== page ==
Sunday, July 14, 2019

How 'aggregation of marginal gains' philosophy helps achieving compound gains in sports, and in software development ?

How do you go one to win 60% of cycling Gold medals on offer in Beijing Olympics in 2008 especially after having won just 1 Gold in last 110 years ?

This is exactly what England team did in 2008 Olympics. A story narrated in the book- 'Atomic Habits' credits this transformation to one individual and to one performance philosophy.

That individual is Dave Brailsford, the (then) performance director of England cycling team. And the performance philosophy that he introduced was 'aggregation of marginal gains'.

As James Clear explains in his book-
'The whole principle came from the idea that if you broke down everything you think of that goes into riding a bike, and then improve it by 1 percent, you will get an significant increase when you put them all together.'
What did Dave and his team improve ? Here are some of the examples:

1. Bike seat was redesigned to make it comfortable.
2. Riders wore electrically heated overshots to maintain optimum muscle temperature.
3. For better grips, rubbed alcohol on the tires.
4. Hired a surgeon to teach players a way to wash their hands so they reduce chances of catching cold.
5. Tested different types of massage gels for muscle recovery.

Image source:
This poster quite summarizes the concept of 'aggregation of marginal gains'. If you find a way to improve 1% of parts that make your field, aggregation of gains by end of the year would be staggering. Conversely, if your improvements are underwhelming, the gains are way under.

Incidentally, I was also reading Creative Selection: Inside Apple's Design Process During the Golden Age of Steve Jobs and one of the stories that established an equivalent of 'aggregation of marginal gains' philosophy in the field of software.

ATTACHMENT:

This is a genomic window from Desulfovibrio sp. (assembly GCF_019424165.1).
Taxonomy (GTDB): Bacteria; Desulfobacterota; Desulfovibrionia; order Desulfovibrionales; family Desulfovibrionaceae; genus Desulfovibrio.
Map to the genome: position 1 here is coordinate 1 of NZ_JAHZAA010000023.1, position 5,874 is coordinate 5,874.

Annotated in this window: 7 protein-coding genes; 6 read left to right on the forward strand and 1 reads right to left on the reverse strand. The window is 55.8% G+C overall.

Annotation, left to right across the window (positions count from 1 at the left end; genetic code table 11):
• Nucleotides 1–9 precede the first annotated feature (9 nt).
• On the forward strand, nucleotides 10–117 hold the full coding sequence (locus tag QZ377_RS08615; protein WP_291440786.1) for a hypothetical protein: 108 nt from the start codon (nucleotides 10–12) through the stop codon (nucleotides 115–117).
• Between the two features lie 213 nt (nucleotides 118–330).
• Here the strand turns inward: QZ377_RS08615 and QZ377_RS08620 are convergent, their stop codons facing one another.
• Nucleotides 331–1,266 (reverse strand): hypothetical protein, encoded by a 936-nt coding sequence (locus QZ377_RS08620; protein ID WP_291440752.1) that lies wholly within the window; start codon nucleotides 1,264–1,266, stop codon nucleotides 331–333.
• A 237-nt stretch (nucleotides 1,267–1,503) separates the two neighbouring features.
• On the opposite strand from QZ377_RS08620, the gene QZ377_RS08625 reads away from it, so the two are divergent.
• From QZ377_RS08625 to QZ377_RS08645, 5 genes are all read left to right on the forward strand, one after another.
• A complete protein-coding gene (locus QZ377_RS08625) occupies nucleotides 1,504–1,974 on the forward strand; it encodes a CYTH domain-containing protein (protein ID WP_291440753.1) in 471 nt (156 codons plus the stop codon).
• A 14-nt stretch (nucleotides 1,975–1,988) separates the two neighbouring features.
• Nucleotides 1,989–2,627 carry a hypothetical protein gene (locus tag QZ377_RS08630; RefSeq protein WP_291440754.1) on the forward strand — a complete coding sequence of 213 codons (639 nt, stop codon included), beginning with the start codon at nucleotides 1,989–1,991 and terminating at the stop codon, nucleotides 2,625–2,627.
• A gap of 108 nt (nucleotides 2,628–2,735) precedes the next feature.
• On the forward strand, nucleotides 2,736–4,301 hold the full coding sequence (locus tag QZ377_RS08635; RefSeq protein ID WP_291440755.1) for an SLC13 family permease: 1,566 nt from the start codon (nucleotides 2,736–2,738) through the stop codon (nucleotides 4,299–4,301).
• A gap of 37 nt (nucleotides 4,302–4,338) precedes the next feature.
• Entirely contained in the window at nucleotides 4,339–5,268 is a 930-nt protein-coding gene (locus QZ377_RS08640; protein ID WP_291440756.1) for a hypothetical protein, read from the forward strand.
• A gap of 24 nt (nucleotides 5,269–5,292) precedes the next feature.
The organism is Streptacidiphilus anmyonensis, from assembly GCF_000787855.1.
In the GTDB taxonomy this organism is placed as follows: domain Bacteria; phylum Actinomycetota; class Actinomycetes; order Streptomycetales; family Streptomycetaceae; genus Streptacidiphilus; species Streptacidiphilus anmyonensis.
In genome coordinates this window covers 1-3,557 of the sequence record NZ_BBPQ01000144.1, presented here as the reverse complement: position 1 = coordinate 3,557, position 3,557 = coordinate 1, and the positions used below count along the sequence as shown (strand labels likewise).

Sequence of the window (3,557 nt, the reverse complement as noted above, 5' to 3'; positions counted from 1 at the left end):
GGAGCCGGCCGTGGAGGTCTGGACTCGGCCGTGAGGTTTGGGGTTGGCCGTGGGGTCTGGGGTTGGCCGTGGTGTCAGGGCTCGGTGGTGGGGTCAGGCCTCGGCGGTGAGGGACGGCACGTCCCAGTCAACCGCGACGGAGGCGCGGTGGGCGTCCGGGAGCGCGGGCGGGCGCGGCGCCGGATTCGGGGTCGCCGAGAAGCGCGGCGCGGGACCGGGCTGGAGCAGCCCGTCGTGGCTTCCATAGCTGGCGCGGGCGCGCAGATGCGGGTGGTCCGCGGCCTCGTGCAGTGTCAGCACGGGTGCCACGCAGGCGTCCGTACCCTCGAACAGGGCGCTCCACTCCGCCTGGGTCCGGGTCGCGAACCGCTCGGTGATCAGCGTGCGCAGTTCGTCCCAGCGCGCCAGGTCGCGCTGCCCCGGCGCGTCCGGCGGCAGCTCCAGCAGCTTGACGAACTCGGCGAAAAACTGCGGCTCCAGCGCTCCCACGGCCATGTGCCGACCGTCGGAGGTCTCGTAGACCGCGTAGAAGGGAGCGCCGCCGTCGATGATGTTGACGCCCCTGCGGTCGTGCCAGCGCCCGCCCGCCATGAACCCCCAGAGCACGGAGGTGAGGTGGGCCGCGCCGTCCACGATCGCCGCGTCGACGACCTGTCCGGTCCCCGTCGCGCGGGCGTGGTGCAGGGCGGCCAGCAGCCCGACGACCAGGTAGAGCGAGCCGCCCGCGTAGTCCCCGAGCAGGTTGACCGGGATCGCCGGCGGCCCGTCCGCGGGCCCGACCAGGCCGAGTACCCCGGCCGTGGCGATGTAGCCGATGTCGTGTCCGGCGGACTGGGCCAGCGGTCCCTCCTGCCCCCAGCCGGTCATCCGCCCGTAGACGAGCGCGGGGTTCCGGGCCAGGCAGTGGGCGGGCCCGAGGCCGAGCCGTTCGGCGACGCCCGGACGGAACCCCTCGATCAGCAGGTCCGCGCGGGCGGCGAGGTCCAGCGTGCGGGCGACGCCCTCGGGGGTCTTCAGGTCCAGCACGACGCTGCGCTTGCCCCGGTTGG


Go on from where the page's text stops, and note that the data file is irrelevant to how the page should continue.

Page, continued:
Ken Kocienda (author of the said book) was a part of the team that was tasked to build new browser by Apple (later called as 'Safari'). Of all things that Steve Jobs wanted in the new browser, the top-most in the list was performance. Jobs wanted the browser performance to be top-notch. One of the things that Ken was tasked to build was a tool that would assess the performance of browser against all the established parameters. This tool, that came to be known as PLT, Page Load Test was run everytime the code was changed and the new features were added.

PLT became a sort of conditioning coach for the software. It was almost a mandate to run PLT and ensure that no new change is degrading the software performance. Incrementally, every change was measured. Though it was quite difficult, given the complexity of software architecture, to ensure that every change improved the performance. Slowly but surely they reached their goal.

This method, Ken Kocienda doesn't call it in as many words as following 'aggregation of marginal gains' but in principle it was the same. They figured out  a way to measure tiniest of performance degradation and that eventually led to big gains in the end.

Do you relate to these examples ? Please do share any more examples on these lines.

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